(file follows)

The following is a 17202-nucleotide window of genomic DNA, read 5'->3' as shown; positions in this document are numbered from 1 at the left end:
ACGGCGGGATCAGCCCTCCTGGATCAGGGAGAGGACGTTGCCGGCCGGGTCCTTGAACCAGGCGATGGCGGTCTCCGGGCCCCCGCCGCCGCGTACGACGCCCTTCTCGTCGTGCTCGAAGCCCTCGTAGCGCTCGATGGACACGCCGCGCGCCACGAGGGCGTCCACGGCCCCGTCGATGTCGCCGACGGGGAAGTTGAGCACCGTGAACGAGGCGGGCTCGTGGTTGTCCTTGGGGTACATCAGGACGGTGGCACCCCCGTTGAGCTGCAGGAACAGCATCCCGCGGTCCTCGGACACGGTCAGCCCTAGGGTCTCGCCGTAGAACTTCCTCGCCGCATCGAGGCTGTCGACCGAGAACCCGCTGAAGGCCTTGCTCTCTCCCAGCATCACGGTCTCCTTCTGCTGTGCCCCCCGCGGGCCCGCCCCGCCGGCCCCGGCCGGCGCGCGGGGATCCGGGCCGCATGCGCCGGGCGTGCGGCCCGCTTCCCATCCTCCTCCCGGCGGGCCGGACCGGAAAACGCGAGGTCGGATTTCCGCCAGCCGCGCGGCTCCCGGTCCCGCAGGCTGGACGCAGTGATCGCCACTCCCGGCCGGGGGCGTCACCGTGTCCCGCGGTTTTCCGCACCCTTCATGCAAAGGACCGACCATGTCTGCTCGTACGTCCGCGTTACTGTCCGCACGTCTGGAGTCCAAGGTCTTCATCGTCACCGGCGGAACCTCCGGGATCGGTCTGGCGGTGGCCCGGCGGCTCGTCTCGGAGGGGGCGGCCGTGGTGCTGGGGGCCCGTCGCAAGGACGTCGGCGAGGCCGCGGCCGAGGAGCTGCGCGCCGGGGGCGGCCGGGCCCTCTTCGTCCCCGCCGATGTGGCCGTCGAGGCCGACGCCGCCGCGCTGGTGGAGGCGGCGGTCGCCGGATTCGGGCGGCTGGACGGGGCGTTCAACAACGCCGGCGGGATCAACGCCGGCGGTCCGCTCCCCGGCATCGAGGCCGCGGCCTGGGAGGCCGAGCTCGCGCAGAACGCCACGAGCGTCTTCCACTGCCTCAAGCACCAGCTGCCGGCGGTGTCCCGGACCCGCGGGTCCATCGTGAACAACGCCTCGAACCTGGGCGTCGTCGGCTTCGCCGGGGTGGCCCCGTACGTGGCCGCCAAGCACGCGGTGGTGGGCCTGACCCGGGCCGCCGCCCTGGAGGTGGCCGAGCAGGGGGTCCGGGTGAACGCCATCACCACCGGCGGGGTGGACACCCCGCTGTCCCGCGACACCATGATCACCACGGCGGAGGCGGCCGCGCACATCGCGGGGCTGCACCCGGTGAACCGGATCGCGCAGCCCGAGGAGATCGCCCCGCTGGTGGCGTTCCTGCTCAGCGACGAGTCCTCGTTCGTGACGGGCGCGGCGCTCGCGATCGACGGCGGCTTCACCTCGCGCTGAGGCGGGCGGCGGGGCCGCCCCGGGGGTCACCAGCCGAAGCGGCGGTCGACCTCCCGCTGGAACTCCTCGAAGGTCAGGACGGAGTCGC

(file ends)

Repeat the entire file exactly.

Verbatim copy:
The following is a 17202-nucleotide window of genomic DNA, read 5'->3' as shown; positions in this document are numbered from 1 at the left end:
ACGGCGGGATCAGCCCTCCTGGATCAGGGAGAGGACGTTGCCGGCCGGGTCCTTGAACCAGGCGATGGCGGTCTCCGGGCCCCCGCCGCCGCGTACGACGCCCTTCTCGTCGTGCTCGAAGCCCTCGTAGCGCTCGATGGACACGCCGCGCGCCACGAGGGCGTCCACGGCCCCGTCGATGTCGCCGACGGGGAAGTTGAGCACCGTGAACGAGGCGGGCTCGTGGTTGTCCTTGGGGTACATCAGGACGGTGGCACCCCCGTTGAGCTGCAGGAACAGCATCCCGCGGTCCTCGGACACGGTCAGCCCTAGGGTCTCGCCGTAGAACTTCCTCGCCGCATCGAGGCTGTCGACCGAGAACCCGCTGAAGGCCTTGCTCTCTCCCAGCATCACGGTCTCCTTCTGCTGTGCCCCCCGCGGGCCCGCCCCGCCGGCCCCGGCCGGCGCGCGGGGATCCGGGCCGCATGCGCCGGGCGTGCGGCCCGCTTCCCATCCTCCTCCCGGCGGGCCGGACCGGAAAACGCGAGGTCGGATTTCCGCCAGCCGCGCGGCTCCCGGTCCCGCAGGCTGGACGCAGTGATCGCCACTCCCGGCCGGGGGCGTCACCGTGTCCCGCGGTTTTCCGCACCCTTCATGCAAAGGACCGACCATGTCTGCTCGTACGTCCGCGTTACTGTCCGCACGTCTGGAGTCCAAGGTCTTCATCGTCACCGGCGGAACCTCCGGGATCGGTCTGGCGGTGGCCCGGCGGCTCGTCTCGGAGGGGGCGGCCGTGGTGCTGGGGGCCCGTCGCAAGGACGTCGGCGAGGCCGCGGCCGAGGAGCTGCGCGCCGGGGGCGGCCGGGCCCTCTTCGTCCCCGCCGATGTGGCCGTCGAGGCCGACGCCGCCGCGCTGGTGGAGGCGGCGGTCGCCGGATTCGGGCGGCTGGACGGGGCGTTCAACAACGCCGGCGGGATCAACGCCGGCGGTCCGCTCCCCGGCATCGAGGCCGCGGCCTGGGAGGCCGAGCTCGCGCAGAACGCCACGAGCGTCTTCCACTGCCTCAAGCACCAGCTGCCGGCGGTGTCCCGGACCCGCGGGTCCATCGTGAACAACGCCTCGAACCTGGGCGTCGTCGGCTTCGCCGGGGTGGCCCCGTACGTGGCCGCCAAGCACGCGGTGGTGGGCCTGACCCGGGCCGCCGCCCTGGAGGTGGCCGAGCAGGGGGTCCGGGTGAACGCCATCACCACCGGCGGGGTGGACACCCCGCTGTCCCGCGACACCATGATCACCACGGCGGAGGCGGCCGCGCACATCGCGGGGCTGCACCCGGTGAACCGGATCGCGCAGCCCGAGGAGATCGCCCCGCTGGTGGCGTTCCTGCTCAGCGACGAGTCCTCGTTCGTGACGGGCGCGGCGCTCGCGATCGACGGCGGCTTCACCTCGCGCTGAGGCGGGCGGCGGGGCCGCCCCGGGGGTCACCAGCCGAAGCGGCGGTCGACCTCCCGCTGGAACTCCTCGAAGGTCAGGACGGAGTCGC